[Test drive] Lexus UX250h: Bold, beautiful, but lacks the latest gadgets
On a 50-kilometer (31-mile) drive from Jamsil, southern Seoul to Gapyeong County in Gyeonggi on April 2, the hybrid vehicle stood out from the competition with a flashy profile and solid performance.
At first impression, the UX retains the striking design of the Japanese automaker with a large spindle grille and sharp headlamps. The loud visual continues with a rear combination lamp that stretches across the back and, somewhat unusually, protrudes from the body.
Overall, the design of the UX is a breath of fresh air compared to the majority of compact SUVs, which have a rounded and restrained design to suit their smaller size.
Coming in at just 1.52 meters (5 feet) tall, the UX is a short vehicle compared to the competition. Comparable premium compact SUVs such as Volvo’s XC40 and Jaguar’s E-Pace are both 1.64 meters tall.
The low center of gravity coupled with a short turning radius produced quick, agile movements during turns on curvy hillside roads. The new platform structure used in the vehicle - which, according to Lexus, strengthens rigidity - creates a stable and confident ride.
The UX’s hybrid system isn’t anything to brag about, though. With up to 183 horsepower and 19.2 kilogram-meter (138.9 pound-foot) in torque, the UX taps out at a lower level than Volvo’s XC40.
On highways, the UX was more restrained considering its size and performance figures. Its continuously-variable transmission, which mimics gear changes, however, didn’t have the artificial feel commonly found in vehicles fitted with the system and produced seemingly natural gear shifts during acceleration.
In true hybrid tradition, the all-wheel drive produced impressive fuel efficiency at 17.1 kilometers per liter (40.2 miles per gallon), outdoing its promised combined fuel efficiency of 15.9 kilometers per liter.
Despite the fun driving experience through its punchy performance, the vehicle comes with a mixed bag of advanced and outdated technology.
Like other premium offerings, the UX comes equipped with smart safety features including pre-collision assist and lane tracing assist and the software helps to improve the overall driving performance by alerting the driver when steering off the lane.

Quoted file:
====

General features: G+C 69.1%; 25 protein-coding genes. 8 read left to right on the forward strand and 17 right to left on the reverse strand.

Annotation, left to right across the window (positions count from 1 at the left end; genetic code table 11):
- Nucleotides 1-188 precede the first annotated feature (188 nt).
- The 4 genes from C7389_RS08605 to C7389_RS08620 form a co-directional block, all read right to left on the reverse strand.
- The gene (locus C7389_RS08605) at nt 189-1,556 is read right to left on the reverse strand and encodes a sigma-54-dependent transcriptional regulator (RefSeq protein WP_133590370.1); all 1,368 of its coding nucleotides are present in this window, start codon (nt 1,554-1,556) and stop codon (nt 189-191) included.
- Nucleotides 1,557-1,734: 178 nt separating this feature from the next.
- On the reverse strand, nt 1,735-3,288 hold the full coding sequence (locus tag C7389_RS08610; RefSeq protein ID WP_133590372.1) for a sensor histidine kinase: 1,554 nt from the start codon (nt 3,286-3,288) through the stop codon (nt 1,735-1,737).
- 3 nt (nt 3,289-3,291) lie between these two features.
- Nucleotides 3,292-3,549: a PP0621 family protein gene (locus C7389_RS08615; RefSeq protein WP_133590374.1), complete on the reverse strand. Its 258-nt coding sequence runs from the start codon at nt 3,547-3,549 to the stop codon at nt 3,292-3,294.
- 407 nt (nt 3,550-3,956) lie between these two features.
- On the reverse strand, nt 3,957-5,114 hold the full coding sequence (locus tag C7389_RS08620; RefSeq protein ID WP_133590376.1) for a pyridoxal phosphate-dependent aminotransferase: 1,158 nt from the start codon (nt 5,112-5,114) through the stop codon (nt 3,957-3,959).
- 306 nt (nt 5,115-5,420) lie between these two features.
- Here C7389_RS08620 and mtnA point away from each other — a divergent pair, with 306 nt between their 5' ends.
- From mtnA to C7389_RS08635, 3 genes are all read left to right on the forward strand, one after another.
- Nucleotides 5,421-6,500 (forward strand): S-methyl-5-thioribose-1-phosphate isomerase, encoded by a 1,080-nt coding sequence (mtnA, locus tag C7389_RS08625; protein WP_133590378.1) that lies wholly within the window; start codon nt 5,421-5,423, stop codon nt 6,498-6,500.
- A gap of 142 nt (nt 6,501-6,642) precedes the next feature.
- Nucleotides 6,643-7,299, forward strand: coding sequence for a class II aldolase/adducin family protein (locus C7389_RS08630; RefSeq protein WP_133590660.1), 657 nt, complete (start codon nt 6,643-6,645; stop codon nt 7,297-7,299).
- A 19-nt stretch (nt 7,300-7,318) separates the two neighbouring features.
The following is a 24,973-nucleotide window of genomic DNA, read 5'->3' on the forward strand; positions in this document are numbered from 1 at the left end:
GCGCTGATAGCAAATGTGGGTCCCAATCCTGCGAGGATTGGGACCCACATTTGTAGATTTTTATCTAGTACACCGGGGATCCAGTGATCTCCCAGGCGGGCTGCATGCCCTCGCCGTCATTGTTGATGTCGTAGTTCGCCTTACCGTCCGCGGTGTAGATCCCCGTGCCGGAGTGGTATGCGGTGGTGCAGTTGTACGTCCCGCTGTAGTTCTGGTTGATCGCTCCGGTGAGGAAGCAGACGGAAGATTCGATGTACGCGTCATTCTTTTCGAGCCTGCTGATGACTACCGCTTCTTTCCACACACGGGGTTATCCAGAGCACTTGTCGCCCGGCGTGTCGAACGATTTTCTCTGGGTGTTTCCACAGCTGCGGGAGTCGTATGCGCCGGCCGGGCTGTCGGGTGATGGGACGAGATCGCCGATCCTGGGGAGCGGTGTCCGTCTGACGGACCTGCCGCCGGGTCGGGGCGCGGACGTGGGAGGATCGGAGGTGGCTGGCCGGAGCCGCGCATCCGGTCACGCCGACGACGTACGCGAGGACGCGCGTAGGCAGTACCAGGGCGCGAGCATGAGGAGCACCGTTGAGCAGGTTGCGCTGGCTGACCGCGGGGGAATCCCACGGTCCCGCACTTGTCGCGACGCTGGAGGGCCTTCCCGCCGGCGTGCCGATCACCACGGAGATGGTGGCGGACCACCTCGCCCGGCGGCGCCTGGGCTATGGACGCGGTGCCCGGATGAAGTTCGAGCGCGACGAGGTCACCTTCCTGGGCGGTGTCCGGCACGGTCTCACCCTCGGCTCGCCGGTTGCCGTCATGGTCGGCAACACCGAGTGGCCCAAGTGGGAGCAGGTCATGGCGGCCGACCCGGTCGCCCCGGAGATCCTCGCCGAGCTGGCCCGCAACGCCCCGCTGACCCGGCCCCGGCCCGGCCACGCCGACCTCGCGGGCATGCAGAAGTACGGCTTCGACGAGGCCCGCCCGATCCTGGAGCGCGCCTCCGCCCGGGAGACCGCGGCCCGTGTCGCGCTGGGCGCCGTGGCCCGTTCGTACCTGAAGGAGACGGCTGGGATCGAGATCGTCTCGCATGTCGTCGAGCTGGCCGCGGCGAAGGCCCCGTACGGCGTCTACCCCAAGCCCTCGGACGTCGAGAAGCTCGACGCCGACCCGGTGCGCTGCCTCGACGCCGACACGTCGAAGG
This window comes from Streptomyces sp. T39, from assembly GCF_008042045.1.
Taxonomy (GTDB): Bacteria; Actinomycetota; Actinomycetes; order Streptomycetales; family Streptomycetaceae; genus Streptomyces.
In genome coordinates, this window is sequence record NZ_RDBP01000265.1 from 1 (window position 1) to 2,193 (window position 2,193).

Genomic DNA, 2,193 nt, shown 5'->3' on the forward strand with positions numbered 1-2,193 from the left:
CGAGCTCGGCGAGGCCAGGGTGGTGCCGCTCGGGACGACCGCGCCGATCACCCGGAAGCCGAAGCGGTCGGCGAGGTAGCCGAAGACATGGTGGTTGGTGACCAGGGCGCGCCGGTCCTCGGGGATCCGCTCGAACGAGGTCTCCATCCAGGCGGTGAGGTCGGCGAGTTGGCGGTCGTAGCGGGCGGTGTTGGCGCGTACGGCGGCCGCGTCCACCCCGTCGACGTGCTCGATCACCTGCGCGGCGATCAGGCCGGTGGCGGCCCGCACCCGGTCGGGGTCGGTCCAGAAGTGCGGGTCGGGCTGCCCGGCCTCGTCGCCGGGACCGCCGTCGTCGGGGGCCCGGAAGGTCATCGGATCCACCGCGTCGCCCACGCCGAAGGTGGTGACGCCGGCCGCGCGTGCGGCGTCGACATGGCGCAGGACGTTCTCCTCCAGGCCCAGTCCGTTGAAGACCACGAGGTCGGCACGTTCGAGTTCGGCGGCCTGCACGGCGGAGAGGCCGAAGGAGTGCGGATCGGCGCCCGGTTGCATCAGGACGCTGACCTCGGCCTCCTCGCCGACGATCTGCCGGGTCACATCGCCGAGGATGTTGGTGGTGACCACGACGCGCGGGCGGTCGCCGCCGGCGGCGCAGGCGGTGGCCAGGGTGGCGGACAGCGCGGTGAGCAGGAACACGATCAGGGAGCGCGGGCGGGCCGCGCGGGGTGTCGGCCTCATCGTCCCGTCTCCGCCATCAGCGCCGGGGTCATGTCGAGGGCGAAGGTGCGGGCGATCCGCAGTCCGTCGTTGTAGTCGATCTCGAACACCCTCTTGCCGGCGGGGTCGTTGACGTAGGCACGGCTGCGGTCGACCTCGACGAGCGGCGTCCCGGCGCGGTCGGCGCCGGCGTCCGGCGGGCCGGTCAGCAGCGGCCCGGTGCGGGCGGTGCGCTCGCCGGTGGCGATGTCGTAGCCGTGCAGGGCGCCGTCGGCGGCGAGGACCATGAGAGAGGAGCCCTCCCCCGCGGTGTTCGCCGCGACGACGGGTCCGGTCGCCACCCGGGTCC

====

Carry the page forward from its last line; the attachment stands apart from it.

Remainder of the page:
The hardware in the UX, however, is unintuitive and lags behind not just its competition but also automakers that charge way less.
The wide 10.3 inch display is a joy to look at, but like other Lexus models, it does not support a touch-based interface and instead relies on a remote touchpad next to the shift stick.
While the tactile feedback from the touchpad conjured nostalgic memories, they were soon replaced by aggravation trying to navigate through the outdated menu with constant clicks.
Considering that the company is targeting first-time car buyers who will likely be used to touchscreens over touchpads, the decision to incorporate an outdated feature is disappointing.
The vehicle sports a center console that is slightly tilted to face the driver. Lexus said that it created a “driver-inspired cockpit” so that controls are more conveniently placed for whoever is in the driving seat.
Instead of volume and audio knobs on the center console, they are placed below the remote touchpad in a horizontal position. While Lexus may claim that this is more ergonomic, not every driver is guaranteed to like it.
As for interior space, the vehicle is comfortable in the front row, albeit cramped in the second row. While there was some leg and head room for this five-foot-nine reporter, longer rides will likely be uncomfortable for an average-sized male adult.
The UX provides small space for cargo that can be extended with the foldable second row seats.
The base model for the front-wheel drive of the UX starts at 45.1 million won ($39,684) and all-wheel drive at 54.1 million won.
BY CHAE YUN-HWAN [firstname.lastname@example.org]